The big problem here is student loan debt. The amount of total student loan debt incurred in 2003 was about $240 billion. In 2013, it surpassed $1 trillion, and now exceeds both auto debt and credit card debt. College costs are rising at over four times the rate of inflation. In 2012, there were 38.8 million students borrowing money for college and the average student loan balance was $24,803. In 2010, 58% of all student loan debt was held by students from families making less than $8,500 per year. College students and their families have been thrown under the bus. Congress must find ways to make college more affordable and to reduce the burden on American students and their families. We must make a higher education more important and a higher priority than helping the big banks. The lowest interest rate students can find on loans is about 3.8%. What interest rate do the big banks have to pay on their loans? 0.75%. Education cannot be taken over by private corporations in search of money. Pre-kindergarten must be available to all students and families, not just the wealthy ones who can afford it.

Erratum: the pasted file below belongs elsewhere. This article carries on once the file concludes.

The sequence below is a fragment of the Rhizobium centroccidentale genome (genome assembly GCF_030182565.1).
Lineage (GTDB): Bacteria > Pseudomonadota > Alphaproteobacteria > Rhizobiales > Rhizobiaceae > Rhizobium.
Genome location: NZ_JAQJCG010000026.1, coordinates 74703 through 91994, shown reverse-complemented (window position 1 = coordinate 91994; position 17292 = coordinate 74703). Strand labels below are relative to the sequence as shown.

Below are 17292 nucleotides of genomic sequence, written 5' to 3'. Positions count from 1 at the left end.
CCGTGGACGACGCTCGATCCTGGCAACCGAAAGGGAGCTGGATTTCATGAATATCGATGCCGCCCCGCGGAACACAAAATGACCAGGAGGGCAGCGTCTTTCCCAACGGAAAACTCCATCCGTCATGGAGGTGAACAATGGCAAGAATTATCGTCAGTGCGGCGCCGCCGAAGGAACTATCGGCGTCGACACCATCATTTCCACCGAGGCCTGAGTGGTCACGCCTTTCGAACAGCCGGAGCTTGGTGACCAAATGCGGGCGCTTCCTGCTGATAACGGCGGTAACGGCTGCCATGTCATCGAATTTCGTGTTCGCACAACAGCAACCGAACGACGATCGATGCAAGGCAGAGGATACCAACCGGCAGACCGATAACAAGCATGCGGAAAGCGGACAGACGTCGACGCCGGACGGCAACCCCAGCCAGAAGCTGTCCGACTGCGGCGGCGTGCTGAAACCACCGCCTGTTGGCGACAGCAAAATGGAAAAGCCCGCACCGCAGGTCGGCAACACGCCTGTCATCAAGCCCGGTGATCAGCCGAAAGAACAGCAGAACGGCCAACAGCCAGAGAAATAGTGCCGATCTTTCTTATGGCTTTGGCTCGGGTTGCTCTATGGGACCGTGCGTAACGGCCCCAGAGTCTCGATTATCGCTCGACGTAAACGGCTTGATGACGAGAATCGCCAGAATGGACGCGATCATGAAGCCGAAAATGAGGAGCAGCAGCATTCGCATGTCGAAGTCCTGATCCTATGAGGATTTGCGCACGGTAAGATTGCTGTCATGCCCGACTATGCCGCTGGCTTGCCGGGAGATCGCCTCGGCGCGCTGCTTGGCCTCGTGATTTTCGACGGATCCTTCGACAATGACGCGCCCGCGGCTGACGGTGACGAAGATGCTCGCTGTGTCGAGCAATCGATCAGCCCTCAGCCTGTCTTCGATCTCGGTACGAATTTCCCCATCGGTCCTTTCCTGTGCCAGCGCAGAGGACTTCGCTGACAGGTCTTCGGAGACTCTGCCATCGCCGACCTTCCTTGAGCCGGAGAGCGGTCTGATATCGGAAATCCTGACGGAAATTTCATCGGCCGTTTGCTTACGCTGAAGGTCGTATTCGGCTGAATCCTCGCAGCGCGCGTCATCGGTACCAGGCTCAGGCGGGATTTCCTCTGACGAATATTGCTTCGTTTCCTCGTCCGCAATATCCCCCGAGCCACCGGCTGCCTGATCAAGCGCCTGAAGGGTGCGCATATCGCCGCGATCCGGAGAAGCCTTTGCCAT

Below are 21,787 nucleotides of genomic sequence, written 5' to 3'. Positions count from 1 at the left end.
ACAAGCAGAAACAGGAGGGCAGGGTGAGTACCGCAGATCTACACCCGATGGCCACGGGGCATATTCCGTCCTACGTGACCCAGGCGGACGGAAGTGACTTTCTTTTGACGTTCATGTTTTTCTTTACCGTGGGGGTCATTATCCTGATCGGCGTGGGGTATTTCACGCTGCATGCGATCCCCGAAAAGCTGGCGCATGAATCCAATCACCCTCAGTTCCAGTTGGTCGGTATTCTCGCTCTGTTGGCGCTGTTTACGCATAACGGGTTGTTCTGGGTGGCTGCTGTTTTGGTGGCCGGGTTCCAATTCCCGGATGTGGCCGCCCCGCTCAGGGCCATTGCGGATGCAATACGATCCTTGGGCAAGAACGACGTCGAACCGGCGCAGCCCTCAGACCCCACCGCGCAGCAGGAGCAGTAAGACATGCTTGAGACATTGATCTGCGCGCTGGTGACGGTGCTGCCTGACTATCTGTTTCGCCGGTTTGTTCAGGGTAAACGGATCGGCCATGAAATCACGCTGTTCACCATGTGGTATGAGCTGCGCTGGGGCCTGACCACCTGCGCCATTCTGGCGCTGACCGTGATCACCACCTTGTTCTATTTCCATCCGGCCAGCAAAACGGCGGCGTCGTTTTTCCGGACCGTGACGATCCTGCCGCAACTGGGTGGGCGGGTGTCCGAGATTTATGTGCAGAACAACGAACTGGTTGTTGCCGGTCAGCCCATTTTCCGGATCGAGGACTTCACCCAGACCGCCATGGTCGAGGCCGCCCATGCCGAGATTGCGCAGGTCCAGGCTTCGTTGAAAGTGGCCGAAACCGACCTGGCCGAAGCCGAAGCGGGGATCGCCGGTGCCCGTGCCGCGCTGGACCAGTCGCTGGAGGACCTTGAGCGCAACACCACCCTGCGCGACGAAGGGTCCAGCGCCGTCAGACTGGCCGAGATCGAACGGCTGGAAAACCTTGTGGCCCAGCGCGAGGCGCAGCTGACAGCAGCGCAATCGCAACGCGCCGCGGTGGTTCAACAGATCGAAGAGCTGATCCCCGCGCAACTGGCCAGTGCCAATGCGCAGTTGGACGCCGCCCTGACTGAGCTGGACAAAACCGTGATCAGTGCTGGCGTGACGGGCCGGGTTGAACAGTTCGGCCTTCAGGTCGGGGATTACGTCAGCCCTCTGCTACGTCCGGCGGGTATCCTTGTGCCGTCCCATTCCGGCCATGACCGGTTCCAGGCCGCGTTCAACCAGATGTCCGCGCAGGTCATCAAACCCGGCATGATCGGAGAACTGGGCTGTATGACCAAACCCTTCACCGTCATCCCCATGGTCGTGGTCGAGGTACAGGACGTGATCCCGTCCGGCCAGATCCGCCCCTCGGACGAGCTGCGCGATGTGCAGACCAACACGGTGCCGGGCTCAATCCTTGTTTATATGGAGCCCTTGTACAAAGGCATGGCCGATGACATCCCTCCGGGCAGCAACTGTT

Middle schools and high schools must have a well-rounded curriculum, suited to local needs, lower class sizes, and no test-based teacher accountability. College must be more affordable, college graduates should not be slaves to the large banks and corporations from whom they’ve taken their loans for the rest of their lives, and banks should not be paying so much less on their loans than college students.